The Write Stuff:

An Interview with Doug Lawson


 

Your latest collection of short stories, "Bigfoots in Paradise" will be released soon. Tell us a little about how the collection came about. Does the collection have a central theme?  
 
This collection is set in and around the Santa Cruz area of California. There’s this area of the Santa Cruz Mountains where weird people who don’t have a lot of Silicon Valley money live, a super-rural place full of wildfires and earthquakes. It’s filled with a brilliant mix of hippies, artists, surfers, tech workers, lumberjacks and mountain lions and even wild boar, who all need to come together in some way to make a life. 

We lived there for ten years, at the end of a dirt road. We had skunk invasions and mountain lions in the trees, roads swept away by mud and radioactive rains and ocean fog and ashes caking the car from nearby wildfires. It’s so full of stories and danger, and so crazily beautiful, that I found I had to try and tell about it.

The stories are filled with awkward and ungainly characters, who are great at hiding from themselves and others, each of them shambling through a beautiful wilderness of their lives.  We’re all sort of Bigfooty in a way, right?  I set out to tackle themes of parenthood, memory, class divide, self-indulgence, stress, and the lines (if there are any) between childhood and adulthood.  Plus, I wanted to at least attempt to be funny and to create some depth of characters and world that people could really relate to, could get pulled into for a little while.
 
What have you learned about short story writing between this collection and your first, "A Patrimony of Fishes?”  
 
It’s been a very long time between the two collections. While I like the stories in “Patrimony,” I find myself writing longer pieces now, looking to spend more time and breathing more life into the stories. There was a glassblower in the mountains where the "Bigfoot" stories are set. He’d take the hot clump of glass out of the fire at the end of a long tube, and then blow, slowly, to stretch it out, to expand it until you could see all sorts of shapes and patterns in it. Stories for me are like that.  

I also find more value now in having stories resonate on an emotional level rather than just trying to be clever and showy at the surface level of language. Showy is ok, but meaning lasts and today I think we all struggle for more of it. Maybe that comes from being a dad, too, and knowing my kids might read these someday; I want them to have more than just an image, a great turn of phrase, a funny irony; that stuff fades quick.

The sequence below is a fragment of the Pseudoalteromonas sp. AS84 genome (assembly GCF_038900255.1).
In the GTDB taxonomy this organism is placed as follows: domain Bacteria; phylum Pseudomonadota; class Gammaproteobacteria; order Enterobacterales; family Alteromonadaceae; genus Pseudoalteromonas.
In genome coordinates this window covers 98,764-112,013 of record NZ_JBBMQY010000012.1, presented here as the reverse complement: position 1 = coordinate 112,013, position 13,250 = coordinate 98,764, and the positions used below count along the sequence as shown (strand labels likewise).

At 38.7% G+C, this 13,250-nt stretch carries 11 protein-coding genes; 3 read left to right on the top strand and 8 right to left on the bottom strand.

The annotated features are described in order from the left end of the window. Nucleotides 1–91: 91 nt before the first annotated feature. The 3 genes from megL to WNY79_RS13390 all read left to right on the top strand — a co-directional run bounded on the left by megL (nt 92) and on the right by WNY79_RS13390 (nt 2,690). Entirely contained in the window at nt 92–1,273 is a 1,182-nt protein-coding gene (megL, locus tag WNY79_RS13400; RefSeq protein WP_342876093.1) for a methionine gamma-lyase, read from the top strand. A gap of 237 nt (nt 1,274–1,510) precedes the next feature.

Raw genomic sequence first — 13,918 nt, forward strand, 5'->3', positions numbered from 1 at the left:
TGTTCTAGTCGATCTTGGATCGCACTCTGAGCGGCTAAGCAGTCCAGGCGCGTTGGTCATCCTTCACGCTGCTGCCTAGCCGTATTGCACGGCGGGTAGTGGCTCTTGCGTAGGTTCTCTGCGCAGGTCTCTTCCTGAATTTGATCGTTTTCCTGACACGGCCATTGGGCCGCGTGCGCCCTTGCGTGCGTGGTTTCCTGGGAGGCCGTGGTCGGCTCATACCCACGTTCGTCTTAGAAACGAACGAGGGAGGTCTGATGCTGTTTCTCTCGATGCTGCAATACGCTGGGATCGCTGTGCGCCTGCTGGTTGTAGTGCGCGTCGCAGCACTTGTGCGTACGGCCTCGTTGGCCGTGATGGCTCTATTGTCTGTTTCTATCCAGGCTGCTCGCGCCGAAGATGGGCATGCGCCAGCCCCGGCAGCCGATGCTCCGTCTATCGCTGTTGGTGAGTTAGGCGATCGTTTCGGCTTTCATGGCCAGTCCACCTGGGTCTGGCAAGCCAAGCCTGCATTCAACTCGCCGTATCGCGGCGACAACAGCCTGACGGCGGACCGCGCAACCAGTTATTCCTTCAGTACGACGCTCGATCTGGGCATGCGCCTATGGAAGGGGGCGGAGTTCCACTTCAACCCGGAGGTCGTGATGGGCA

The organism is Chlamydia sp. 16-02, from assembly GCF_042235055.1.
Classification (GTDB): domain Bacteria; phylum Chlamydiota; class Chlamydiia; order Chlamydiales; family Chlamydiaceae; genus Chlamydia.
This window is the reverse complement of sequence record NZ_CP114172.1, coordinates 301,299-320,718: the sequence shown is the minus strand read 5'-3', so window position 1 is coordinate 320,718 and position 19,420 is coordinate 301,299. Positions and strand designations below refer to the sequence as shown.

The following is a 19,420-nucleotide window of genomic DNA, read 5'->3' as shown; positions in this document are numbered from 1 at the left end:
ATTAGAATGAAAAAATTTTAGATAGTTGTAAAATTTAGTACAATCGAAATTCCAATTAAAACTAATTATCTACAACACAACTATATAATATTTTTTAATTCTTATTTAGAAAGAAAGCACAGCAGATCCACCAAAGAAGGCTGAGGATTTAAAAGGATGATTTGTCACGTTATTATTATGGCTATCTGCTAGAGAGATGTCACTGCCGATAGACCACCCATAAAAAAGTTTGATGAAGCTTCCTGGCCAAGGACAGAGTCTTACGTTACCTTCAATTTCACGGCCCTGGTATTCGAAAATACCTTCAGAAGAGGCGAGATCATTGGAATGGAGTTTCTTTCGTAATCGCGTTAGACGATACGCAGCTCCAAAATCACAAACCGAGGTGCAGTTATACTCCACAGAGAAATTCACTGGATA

Also, I think I trust myself more, and can push the form more and take more risks, go places that feel unexpected while knowing I can make it work out in the end. 

Your novel, "Beasts of the Walking City," is in a different genre and written under a pen name. What led to those choices?  
 
A spacey, dreamy, anxious and shy kid, I grew up playing Dungeons & Dragons and reading science fiction and fantasy novels, and always wanted to write one; that’s “Beasts of the Walking City.” It was a world I’d been daydreaming since I was a kid, and I felt like I had to get the characters and concepts out before I could do anything else. I had a blast writing it, learned a lot doing it, and really enjoyed seeing that world getting readers.  

Now, as a frequently spacey, dreamy, anxious and shy adult, I think I want to go live in it. I use a pen name to keep any genre work I do separate from the more realistic stuff, so readers know what to expect. This would make more sense if I’d gotten more books done by now.
 
Do you prefer writing short stories or novels, and why? 
 
I’m working on a new novel now, so I’ll say novel. But, I love being able to rewrite, and working a story you get to an ending quicker and can iterate over and over again sooner. That’s fun. Novels require a long emotional commitment, so I need to make sure I’m ready to spend a whole lot of time with the characters and concepts and world before I dive in too deep.    
 
What advice would you give to aspiring fiction writers? 
 
Be kinder to yourself. Once you’re out of school and in the larger world, creative folks today live many lives by necessity; trying to make a living, trying to have a family, trying to be in the world and yet carve out space from it to form your own worldviews, trying to get actual work done too.  

And we’re all hampered by this beguiling Internet beast that’s only getting smarter about sucking your attention out of you. Writers have this particularly bad: the thing you use to do your work on is the same thing the AIs are calling you through. 

It’s ok. You can still do it. Persist. Don’t be intimidated. Learn a little more craft every day. Read some stuff. Do a little more work. It’s just a book, and thousands of people write one every year; surely you’re at least as good as some of them. 

Remember, just one page a day gives you your novel in a year.  

Just for fun, here's a link to a video promo for "Bigfoots In Paradise." 

(from the WriterHouse Newsletter.)

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